As climate change continues to take a toll on the built environment in the United States, investors are often in the dark about its effects. State and local governments, which issue roughly $500 billion of bonds each year, are being urged to be more proactive about addressing climate change, as MarketWatch has reported.
Now, a new proposal from a longtime muni-bond research firm offers a suggestion for regulators focused on climate risks and looking to encourage municipal issuers to be more upfront with buyers of their bonds.
The solution: “a Climate MCDC program that allows muni borrowers not making sufficient disclosure of their material credit vulnerabilities via climate change a short period to officially post the related information they possess,” wrote analysts at Municipal Market Analytics in a Nov. 22 report.
MCDC stands for “Municipal Continuing Disclosure Cooperation,” and it refers to a successful 2014 initiative of the U.S. Securities and Exchange Commission, which offered more favorable terms for any municipal bond issuer willing to voluntarily self-report earlier instances of being out of compliance with disclosure regulations.
As the Municipal Market Analytics report notes, “In the past month of the MCDC safe harbor window (December 2014), 30 municipal issuers filed their first notices of past technical (23) and monetary (7) defaults. Even considering the COVID-19 pandemic, December 2014 still holds the record for most monthly new impairments since the Great Recession.”
MMA President Thomas Doe has been vocal about his skepticism of the municipal bond market’s approach to pricing climate-change risk. In a series of interviews with MarketWatch in August, he called migration to the sunshine states of the U.S. “denial”: “you may be able to live there for a short period, but it’s not going to be a 20-year experience.”
Muni-bond defaults are scant: 0.10% compared to 2.25% of all corporate bonds, according to the Municipal Securities Rulemaking Board, but advocates of better disclosure, like Doe, say climate risk is very mispriced. It might take only one bad weather event and one Congress reluctant to keep bailing out states and locals for an issuer to have trouble paying its debts.
Few other public finance observers have been quite as hawkish, but many share some concern that state and local issuers aren’t being as candid about the climate risks they face as investors might want — whether deliberately, or unintentionally.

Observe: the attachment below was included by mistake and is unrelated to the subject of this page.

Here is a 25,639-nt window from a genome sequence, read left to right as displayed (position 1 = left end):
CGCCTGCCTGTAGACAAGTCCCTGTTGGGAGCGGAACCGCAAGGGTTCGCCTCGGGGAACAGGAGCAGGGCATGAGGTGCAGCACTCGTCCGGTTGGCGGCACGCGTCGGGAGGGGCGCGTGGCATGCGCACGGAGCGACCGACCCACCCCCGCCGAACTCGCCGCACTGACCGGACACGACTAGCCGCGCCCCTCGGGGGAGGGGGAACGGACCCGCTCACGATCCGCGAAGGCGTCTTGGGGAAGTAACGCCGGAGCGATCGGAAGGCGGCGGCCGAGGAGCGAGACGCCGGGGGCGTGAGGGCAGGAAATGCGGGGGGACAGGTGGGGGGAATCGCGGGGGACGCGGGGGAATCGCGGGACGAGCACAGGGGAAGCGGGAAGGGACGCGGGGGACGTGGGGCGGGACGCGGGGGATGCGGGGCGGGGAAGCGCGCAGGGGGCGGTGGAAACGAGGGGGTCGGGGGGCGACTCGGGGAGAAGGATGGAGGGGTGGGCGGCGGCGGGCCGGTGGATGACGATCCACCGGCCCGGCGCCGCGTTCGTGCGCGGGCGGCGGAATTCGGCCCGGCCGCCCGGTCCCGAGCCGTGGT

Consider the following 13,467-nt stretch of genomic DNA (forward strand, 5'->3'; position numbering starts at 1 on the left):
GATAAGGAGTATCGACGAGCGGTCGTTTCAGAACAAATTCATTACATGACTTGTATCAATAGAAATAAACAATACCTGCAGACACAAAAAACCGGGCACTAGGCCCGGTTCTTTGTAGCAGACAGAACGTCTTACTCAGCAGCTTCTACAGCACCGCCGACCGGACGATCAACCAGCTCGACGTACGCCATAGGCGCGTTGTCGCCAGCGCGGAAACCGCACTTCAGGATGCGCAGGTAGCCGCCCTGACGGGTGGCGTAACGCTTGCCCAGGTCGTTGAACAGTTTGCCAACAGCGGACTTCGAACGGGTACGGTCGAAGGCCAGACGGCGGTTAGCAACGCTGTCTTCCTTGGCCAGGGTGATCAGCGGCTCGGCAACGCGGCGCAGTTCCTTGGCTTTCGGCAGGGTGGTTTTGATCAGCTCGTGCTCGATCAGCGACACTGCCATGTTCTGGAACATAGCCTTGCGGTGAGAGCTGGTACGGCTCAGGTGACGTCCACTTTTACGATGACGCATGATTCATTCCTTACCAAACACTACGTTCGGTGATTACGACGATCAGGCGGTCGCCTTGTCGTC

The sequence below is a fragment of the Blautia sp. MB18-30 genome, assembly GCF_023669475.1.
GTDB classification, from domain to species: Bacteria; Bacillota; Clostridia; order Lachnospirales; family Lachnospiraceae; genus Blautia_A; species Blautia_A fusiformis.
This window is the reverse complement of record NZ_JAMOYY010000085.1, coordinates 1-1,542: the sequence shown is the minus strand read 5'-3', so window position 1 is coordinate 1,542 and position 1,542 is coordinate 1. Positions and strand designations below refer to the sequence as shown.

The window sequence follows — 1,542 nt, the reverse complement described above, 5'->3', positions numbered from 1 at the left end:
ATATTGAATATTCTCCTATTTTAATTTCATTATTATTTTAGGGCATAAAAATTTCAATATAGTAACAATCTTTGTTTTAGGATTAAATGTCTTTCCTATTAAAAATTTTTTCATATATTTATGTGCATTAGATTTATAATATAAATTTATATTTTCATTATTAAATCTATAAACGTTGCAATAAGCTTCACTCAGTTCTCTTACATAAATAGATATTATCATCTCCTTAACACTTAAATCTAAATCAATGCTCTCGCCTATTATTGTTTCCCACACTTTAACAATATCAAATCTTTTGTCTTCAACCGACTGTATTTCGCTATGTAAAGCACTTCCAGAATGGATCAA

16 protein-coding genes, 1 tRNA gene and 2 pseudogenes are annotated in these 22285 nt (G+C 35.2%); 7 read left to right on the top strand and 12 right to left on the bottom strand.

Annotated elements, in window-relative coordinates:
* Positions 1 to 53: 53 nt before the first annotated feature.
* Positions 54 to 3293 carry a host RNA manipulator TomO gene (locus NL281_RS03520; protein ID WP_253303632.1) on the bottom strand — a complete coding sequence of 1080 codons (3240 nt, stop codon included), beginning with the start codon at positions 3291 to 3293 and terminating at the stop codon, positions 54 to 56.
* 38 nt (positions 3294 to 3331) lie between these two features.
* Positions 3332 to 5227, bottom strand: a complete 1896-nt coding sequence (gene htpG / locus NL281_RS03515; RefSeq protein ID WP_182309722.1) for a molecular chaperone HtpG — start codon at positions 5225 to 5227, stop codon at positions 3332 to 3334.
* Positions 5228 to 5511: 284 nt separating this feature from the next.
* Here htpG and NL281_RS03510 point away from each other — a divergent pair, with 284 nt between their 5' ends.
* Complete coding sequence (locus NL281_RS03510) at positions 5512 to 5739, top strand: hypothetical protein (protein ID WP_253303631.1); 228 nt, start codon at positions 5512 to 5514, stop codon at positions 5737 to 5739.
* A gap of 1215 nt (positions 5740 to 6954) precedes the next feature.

The Nov. 22 note echoed much of what Doe told MarketWatch last summer: to the extent that the muni market needs discipline, it most likely won’t come from investors, since market supply and demand are so out of whack.
“Investors urge issuers to disclose ‘more and better information’ about risks, but don’t enforce true market discipline, the analysts wrote.
Yet, “Industry organizations representing issuers are encouraging voluntary disclosure with the hopes of avoiding a future regulatory mandate. But history suggests that efforts to obtain new voluntary disclosures may not generate the participation warranted and ultimately lead to a regulatory response.”
MMA concludes its proposal by noting that there are plentiful, often free, tools for issuers to use to quantify their climate risk. The SEC would be well within its rights to review bond documents to see if they “adequately disclosed reasonably known material risks to investors;” and, more broadly, to “convey its disclosure expectations.”
States are better-positioned to lead these efforts than local governments are, MMA writes, adding: “It is inefficient and not as credible for tens of thousands of local governments— varying in size, sophistication, and resources and many overlapping—to individually assess highly complex data, determine how their tax-bases, revenues, and operations could be impacted, develop resiliency plans, and make appropriate disclosures, all while fighting to retain or grow their respective allocations of local aid as their states decide what to pay for and where.”